• Leadership skills: Since COOs are in charge of basically all aspects of internal operations and have to oversee and lead multiple departments in a company, they need to make swift and difficult decisions and must have the ability to inspire and motivate a multidisciplinary team.

  • Communication and interpersonal skills: The success of a COO's job depends on building and maintaining relationships, whether with a CEO, senior or departmental managers or other staff members. Doing so requires excellent communication and interpersonal skills.

  • Problem-solving skills: A COO needs to find solutions to challenges that may affect daily operations or the profitability of a company. This requires considering all angles of a problem and all aspects of the business, as well as creative thinking.

  • Strategic thinking: The COO needs to think strategically and constantly consider more effective ways of doing things so that operations run effectively and the company remains financially stable.

COO work environment

COOs work in various industries and sectors, including federal government, large corporations and manufacturing firms. The job of a COO involves the internal operations of a company or institution, so they normally work in an office space and visit different departments, liaise with other executive staff and attend meetings. The work environment of these professionals also typically includes the following:

  • Long hours: The responsibilities and duties of COOs often require working overtime and long hours, especially in situations where they are overseeing and steering the growth of a company or leading operations during periods of change.

  • Pressure: The job necessarily involves a lot of responsibility and pressure. This means that COOs have to be emotionally intelligent, disciplined and focused.

  • Ever-changing role: The duties and responsibilities of a COO are often not clearly delineated, as these will change as a company develops and evolves. A COO needs to be open to change and inconsistencies to successfully navigate the challenges of the job.

  • Sporadic travel: Although a CEO tends to be involved with the external affairs of a company, a COO may have to travel from time to time to attend conferences and meetings.

How to become a COO

There is no definite path to follow if you wish to become a COO. However, you can consider taking the following steps:

  1. Earn a bachelor's degree. The minimum education requirement for a COO is typically a bachelor's degree in business or a related field. Consider earning a BBA or a degree specific to your ideal industry or field to develop the necessary foundation.

  2. Consider a master's degree. Although the minimum education requirement is a bachelor's, obtaining a master's degree can further develop your skills, demonstrate your dedication to professional growth and provide you with more opportunities. Consider an MBA, which offers coursework in economics, statistical methods, management, finance, marketing and other subjects that are relevant to the work of a COO.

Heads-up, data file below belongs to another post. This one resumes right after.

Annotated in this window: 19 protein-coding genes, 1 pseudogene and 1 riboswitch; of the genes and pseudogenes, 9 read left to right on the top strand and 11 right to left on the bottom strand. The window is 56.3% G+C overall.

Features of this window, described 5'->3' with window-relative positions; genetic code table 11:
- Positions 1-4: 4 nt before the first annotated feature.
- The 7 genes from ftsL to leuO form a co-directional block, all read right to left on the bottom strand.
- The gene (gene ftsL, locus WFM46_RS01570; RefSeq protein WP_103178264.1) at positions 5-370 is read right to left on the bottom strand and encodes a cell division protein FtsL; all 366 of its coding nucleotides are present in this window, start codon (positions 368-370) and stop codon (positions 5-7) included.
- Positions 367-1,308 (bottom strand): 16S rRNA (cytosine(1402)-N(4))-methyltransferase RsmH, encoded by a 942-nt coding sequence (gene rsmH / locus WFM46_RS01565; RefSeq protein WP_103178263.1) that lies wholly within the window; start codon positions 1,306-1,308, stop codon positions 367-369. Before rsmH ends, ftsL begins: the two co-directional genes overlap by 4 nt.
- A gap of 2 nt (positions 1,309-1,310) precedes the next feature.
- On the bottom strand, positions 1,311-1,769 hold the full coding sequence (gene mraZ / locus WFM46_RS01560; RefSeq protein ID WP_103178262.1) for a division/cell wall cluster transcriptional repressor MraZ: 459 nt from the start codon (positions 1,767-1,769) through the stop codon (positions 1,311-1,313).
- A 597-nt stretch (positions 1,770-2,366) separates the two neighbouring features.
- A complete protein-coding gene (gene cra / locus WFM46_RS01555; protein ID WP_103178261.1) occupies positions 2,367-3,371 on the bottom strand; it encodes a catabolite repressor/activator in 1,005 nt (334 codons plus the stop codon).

3. Gain comprehensive experience. Apart from education, a COO often needs at least 15 years of work experience in the business sector, of which at least five of those should have been in a senior management position. In addition, as the job has a broad scope, a COO needs either experience or an in-depth understanding of the various aspects of a business. Be sure to set professional goals for advancement within a company or to external positions to ensure upward progression to leadership.

  4. Complete certifications. As you advance into new positions, you can also complement your education and work experience with relevant certifications. Consider industry-specific certifications or those that develop your management skills and prepare you for C-level leadership roles.

  5. Apply to open COO positions. Create a clear and comprehensive resume that details your extensive professional background and highlights your advanced skills. Review open job positions you're going to apply to, and use key skills, experiences and other phrases to better align your qualifications with the employers' expectations.

COO job description example

We are a rapidly expanding company that is looking for an experienced COO to guide and coordinate business operations during this time of growth and change. Our ideal candidate must have in-depth knowledge of diverse business operations, as well as extensive experience in the development and implementation of business strategies, overseeing day-to-day business operations and quality control, as well as managing staffing development programs.

We are looking for a self-driven candidate, an independent and creative thinker and a strong leader. Applicants must have a minimum of 10 years of experience, of which at least five years have been in a top management position, and we will give preference to candidates who hold an MBA.

Related careers

If you're interested in the executive-level COO role, consider these jobs as well:

  • Chief executive officer

  • Operations manager

  • Chief marketing officer

  • Product marketing manager